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Artist ID: 2326

“Manly men are given to passing adverse judgment, and not only on women but also on other males who do not meet their exacting standards.”—Harvey Mansfield, Manliness
Who determined the characteristics and codes of behavior that would make one a perfect man? Is this dynamic being enforced due to a collective pressure to conform to this model of masculinity? Why are men marginalized for something as innately human as expressing their emotions? More specifically, how did this prototype come about in the American South and how long has it been an established part of Southern society? Through my studio practice, I am pursuing answers to these questions by researching the precedents to contemporary Southern masculinity, gaining an understanding of the social workings of masculinity through theoretical frameworks, learning how my relationship to the South has shaped my identity, and attempting to subvert the existence of a dominant form of masculinity in the South while commemorating other forms of manliness. Drawing on Harvey Mansfield’s concept involving a hierarchical social structure in which an ideal, dominant man exists and to which women and other masculinities are subordinate, I make work that explores what I would call hegemonic masculinity.

Through my experience growing up in the South, I began to notice and fall victim to Southern masculine culture which expects a man to be risk-taking and effortlessly exhibit strength, pride, self-confidence, and superiority. Men are pressured to assimilate into this culture not only through standardizing their physical appearance, demeanor, and behavior, but also through sharing common interests in hobbies such as hunting or fishing. Judgment is the consequence of opposing this prototype in favor of one’s individuality.

My visual language and carefully chosen materials—animal hides, tree branches, raw plywood—reference the act of hunting, at times positing the viewer as the Southern male archetype and at other times as observer. In my more recent work, the protagonist has been omitted from my images to make the landscape, or place, the force that haunts and shapes the viewer, just as it does me. The landscapes are often depicted at night and the fearful journey through them is the rite of passage to overcome in order to be reborn as a man. To narrate the pieces is a liminal process as well. Through my own virtual hunting practice, I observe and gather text within the confines of online hunting forums with topics often clustered under rubrics such as “Do you ever get afraid in the woods?” The text comprises confessions of fear and public admittance of weakness (e.g. “I don’t care for walking to my stand in the dark. I feel safe usually once I reach my stand and am off the ground.”) The result is that my virtual self emerges along with these other anonymous men, with whom I sympathize, as an aggregate, ambiguous identity.

Kyle Holland is a visual artist who was born and raised in Memphis, TN where he earned his BFA in fine arts with a concentration in printmaking from Memphis College of Art in 2012. He received his MFA in book arts and printmaking from the University of the Arts in Philadelphia, PA in 2019.

His work was most recently exhibited in Psych Land, a three-person exhibition at FAR Contemporary Gallery, Fort Lauderdale, FL (2019) that traveled to The Hall Gallery in the Windgate Visual Arts Center at Millsaps College, Jackson, MS (2020). His work is held in the collections of The Metropolitan Museum of Art, Nevada Museum of Art, The Center for Book Arts, Yale University, Rhode Island School of Design, and UC Berkeley among others.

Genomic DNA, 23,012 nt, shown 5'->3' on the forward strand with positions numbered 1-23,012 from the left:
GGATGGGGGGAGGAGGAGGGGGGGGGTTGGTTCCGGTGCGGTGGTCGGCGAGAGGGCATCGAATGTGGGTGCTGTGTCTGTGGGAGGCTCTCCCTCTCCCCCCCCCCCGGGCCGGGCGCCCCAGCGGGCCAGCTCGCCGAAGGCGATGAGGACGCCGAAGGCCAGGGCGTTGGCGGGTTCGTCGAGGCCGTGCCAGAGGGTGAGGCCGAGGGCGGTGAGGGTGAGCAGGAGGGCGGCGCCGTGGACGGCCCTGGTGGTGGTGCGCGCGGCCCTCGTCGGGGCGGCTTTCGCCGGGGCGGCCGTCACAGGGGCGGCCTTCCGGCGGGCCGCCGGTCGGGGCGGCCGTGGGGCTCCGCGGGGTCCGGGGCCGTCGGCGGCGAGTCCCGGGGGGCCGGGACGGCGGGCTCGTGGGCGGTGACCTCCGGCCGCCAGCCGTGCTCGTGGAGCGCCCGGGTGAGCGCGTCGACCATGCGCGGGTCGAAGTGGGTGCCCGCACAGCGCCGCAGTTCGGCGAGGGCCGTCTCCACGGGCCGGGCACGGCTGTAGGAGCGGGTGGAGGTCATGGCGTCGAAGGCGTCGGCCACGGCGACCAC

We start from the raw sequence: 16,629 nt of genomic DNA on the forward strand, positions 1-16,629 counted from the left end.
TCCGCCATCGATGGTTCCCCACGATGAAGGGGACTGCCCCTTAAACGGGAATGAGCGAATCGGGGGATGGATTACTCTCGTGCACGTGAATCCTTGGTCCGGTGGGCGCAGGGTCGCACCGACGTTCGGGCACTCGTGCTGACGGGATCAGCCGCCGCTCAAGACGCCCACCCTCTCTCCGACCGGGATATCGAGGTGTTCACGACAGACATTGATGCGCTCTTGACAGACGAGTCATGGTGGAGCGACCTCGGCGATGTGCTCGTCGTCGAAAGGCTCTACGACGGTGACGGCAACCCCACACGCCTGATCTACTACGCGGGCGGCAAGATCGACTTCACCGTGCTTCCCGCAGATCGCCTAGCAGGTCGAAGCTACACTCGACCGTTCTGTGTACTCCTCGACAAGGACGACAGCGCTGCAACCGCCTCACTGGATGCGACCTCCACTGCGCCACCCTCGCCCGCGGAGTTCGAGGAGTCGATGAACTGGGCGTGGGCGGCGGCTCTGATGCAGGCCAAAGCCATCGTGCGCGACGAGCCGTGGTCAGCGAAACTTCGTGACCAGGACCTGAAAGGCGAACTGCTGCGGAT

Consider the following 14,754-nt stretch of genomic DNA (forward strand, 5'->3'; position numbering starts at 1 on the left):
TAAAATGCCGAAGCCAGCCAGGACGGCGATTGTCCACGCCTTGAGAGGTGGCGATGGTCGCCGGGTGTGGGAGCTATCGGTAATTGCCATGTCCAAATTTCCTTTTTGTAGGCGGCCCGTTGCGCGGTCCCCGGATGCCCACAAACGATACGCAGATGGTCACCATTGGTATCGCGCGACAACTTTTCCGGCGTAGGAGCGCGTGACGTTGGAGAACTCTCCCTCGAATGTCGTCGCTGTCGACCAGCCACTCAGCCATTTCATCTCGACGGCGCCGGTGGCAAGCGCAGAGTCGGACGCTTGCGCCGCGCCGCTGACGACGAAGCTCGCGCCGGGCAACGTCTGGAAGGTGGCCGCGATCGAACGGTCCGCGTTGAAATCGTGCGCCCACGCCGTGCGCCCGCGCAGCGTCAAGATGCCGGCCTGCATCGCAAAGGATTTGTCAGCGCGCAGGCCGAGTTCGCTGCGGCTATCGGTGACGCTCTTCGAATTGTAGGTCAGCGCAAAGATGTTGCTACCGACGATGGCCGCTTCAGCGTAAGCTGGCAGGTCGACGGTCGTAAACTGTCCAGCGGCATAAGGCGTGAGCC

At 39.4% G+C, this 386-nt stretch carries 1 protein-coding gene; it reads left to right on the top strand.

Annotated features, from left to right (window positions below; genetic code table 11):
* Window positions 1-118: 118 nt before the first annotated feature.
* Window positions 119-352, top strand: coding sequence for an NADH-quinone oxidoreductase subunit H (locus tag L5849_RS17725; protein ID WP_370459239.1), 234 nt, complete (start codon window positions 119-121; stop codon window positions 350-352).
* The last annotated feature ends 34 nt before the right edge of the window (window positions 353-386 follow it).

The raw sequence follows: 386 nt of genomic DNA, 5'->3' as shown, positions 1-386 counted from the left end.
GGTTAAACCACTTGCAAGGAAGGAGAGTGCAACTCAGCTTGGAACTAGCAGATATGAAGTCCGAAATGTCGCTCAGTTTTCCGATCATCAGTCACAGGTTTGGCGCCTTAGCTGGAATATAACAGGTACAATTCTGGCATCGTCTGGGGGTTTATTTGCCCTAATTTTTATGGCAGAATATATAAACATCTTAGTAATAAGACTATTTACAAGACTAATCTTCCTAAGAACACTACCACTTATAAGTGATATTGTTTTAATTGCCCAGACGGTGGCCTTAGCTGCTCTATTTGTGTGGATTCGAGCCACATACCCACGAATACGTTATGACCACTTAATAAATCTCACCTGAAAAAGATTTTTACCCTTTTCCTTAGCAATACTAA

Notable group exhibitions include Masters of the Contemporary Print, Towson University, Towson, MD (2017); More Than Surface: Contemporary Prints on Handmade Paper, Robert C. Williams Museum of Papermaking, Atlanta, GA (2017); Confluence: Twelve Collaborations, Morgan Art of Papermaking Conservatory & Educational Foundation, Cleveland, OH (2016); Then & Now: Ten Years of Residencies at the Center for Book Arts, The Center for Book Arts, New York, NY and Castle Gallery at The College of New Rochelle, New Rochelle, NY (2015); No Man is an Island: The Masculine Landscape in the 21st Century, Printmaking Center of New Jersey, Branchburg, NJ (2013); and Fifth International Artists' Book Exhibition, King St. Stephen Museum, Székesfehérvár, Hungary (2013).

Holland has been an artist in residence under the Scholarship for Advanced Studies in Book Arts program at The Center for Book Arts (2012) and his work has been featured in portfolios including Negative Space in Handmade Paper: Picturing the Void, published by Hand Papermaking (2014); Surface Tension: The Barren, the Despondent and the Void, a portfolio organized and curated for the 2018 SGC International conference; and Extra Pulp, a portfolio, organized by IS Projects, of handmade paper works by papermakers who utilize paper as its own form of expression (2019).

Holland is currently an instructor and studio manager for the MFA book arts program at The University of Alabama in Tuscaloosa, AL. He has also been adjunct faculty at Cleveland Institute of Art, Cleveland, OH; a lecturer at the University of the Arts, Philadelphia, PA; and an instructor at the 2019 Wells Book Arts Summer Institute at Wells College, Aurora, NY. Among his experience teaching workshops at various institutions and organizations, he was an instructor at Dieu Donné papermill in New York, NY from 2014–15 where he taught classes on contemporary papermaking.

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